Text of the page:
The Gospel and Culture: Taken

The Bible is quite clear that all of Scripture points to Christ (Luke 24:25-27). Indeed, the purpose of the Bible is to bring people to salvation through faith in Jesus (2 Tim 3:15). But, Paul goes even further than that when he tells the church at Ephesus that all things are being united in Christ (Eph. 1:10). Not just the Scriptures but everything, all creation, is being summed up in Messiah.

Since this is true it should not surprise believers that there will be all kinds of things in creation that “ape” the gospel. There will be cultural items like movies, books, sitcoms, songs, art, literature, etc. that both borrow “gospel themes” and distort them.

Scholars who study this historically usually point to these items and say that the Israelites (or early Christians) picked up these mythological themes in their cultural milieu and built their faith around this common stock of themes. Examples of this would include the flood narrative, the “death and resurrection” of baal as seen in the harvest, the rising of the phoenix, etc. Scholars use these examples to try to disprove the historicity of the biblical story (i.e. the gospel is theology based on story, not history).
I even encountered this argument in college with current popular culture. A student in my freshman English class wrote a paper called, “Why The Matrix Can Replace Christianity,” because of many themes that run through the movie that parallel Christian teachings (there is a post to come on the Matrix). However, these similarities and “borrowings” should not surprise or scare the believer. God designed the universe with Jesus as the goal so similarities to the story of Jesus will be everywhere. Far from disproving the Christian gospel, these themes should bolster our faith as we see the cosmos being summed up in Christ. Also, these Gospel themes give us common ground for apologetic/evangelistic, gospel conversations in the mission fields in which we live because we know this meta-narrative informs their framework for understanding the world, even if in a sinful, depraved and corrupted way.

With this in mind as an introduction I would like to introduce an on-going, occasional series of posts on “The Gospel and Pop Culture.” These posts will be designed to help us think through how to filter movies, music, and other cultural forms through the Gospel matrix. This is something I attempted to do before in the post on Coldplay’s Viva La Vida. What we will do over these posts is offer specific examples, usually from contemporary American culture.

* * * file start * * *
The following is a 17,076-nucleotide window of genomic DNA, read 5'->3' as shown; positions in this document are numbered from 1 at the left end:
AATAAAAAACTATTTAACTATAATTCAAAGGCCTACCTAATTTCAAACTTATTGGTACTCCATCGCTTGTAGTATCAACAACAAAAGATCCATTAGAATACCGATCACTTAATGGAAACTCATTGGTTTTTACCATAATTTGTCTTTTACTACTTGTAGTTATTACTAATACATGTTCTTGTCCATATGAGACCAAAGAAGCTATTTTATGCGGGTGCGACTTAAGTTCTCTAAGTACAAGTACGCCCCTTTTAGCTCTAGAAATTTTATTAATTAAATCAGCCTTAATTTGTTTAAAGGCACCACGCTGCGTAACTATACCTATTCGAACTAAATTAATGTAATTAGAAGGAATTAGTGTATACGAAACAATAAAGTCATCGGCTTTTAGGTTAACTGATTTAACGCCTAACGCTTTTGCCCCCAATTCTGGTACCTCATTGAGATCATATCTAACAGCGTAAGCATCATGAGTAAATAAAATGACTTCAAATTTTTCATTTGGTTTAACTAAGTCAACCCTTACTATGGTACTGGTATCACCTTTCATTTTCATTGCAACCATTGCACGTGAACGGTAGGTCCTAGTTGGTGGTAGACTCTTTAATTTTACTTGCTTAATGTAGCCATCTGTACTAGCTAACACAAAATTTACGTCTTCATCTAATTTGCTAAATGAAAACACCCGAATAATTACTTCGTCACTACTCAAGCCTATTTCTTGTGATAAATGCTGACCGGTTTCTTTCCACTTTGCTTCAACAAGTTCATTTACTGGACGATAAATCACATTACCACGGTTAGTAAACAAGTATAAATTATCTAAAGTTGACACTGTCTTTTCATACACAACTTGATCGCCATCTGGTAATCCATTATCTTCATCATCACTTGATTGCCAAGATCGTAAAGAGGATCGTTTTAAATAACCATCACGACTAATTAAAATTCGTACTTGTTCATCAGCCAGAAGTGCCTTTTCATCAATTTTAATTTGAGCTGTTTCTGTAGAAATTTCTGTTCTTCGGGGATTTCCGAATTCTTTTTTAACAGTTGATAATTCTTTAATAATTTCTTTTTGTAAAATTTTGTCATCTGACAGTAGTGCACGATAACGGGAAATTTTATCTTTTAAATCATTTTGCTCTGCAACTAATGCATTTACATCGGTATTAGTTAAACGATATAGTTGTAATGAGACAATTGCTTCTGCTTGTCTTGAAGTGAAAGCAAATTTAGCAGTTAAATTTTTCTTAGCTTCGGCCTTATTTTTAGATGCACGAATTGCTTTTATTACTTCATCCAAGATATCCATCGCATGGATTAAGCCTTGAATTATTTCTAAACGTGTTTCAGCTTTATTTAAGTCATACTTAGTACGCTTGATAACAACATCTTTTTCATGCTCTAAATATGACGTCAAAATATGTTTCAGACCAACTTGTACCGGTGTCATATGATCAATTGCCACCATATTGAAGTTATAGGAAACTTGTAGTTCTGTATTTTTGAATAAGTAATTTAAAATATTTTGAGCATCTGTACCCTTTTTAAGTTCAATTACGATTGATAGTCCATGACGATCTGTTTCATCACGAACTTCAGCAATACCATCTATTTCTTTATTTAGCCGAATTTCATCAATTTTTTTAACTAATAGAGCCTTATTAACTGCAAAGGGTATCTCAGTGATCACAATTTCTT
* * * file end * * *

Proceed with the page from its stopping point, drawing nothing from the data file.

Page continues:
takenposter-150x150In this post we will examine a movie released in early 2009 called Taken. The basic plot line is a teen age girl goes to Paris without her parents (and against her dad’s better judgment). While there she and the girl she traveled with are abducted by a mob group who traffics in women, and they are going to auction the girls off as prostitutes. It just so happens that her dad is an ex-CIA agent who is skilled in finding and killing bad guys. He tells her captors that he will hunt them down and kill them. He is informed that in these cases typically there is only a 96 hour window to find his daughter before it will become impossible. In the rest of the movie her dad tries to track her down, rescue her and make her captors pay. Her dad takes bullets, goes without sleep, and risks his life all in hopes of finding his daughter.

There are several “Gospel themes” in Taken. An overview of the gospel storyline of the OT is that God’s wayward son, Israel, is “taken” captive and brought into a foreign land because of his sins and foolishness (in the movie the daughter lies to her dad about what she will be doing in Paris, and her friend makes dumb, immature decisions that lead to their abduction). God promises to rescue His people (His son) from the place that they have been “taken” to, to destroy their captors, and to bring them back to their home. Taken follows the same plotline. Jesus’ ministry in the NT is presented as the fulfillment of this promise. The Gospel story is that God through Jesus rescues his people from captivity (cf. Rom. 6), reverses their exile (Heb. 10:19-22), and will destroy the enemies. After all, He is the “Good Shepherd” who seeks out and rescues the “lost sheep” (cf. Ezek. 34; John 10). Jesus is the Son of Man who will destroy the beasts, judge the nations, and vindicate His people (cf. Dan. 7). He is the Messiah of Psalm 2 who dashes his enemies with a rod of iron (cf. Isa. 11; Rev. 12). He is the Revelation 19 Warrior who finally avenges the blood of his people and feeds their enemies to the birds. He is the one on the mission of the Father to run toward and restore the “lost son” (Lk. 15).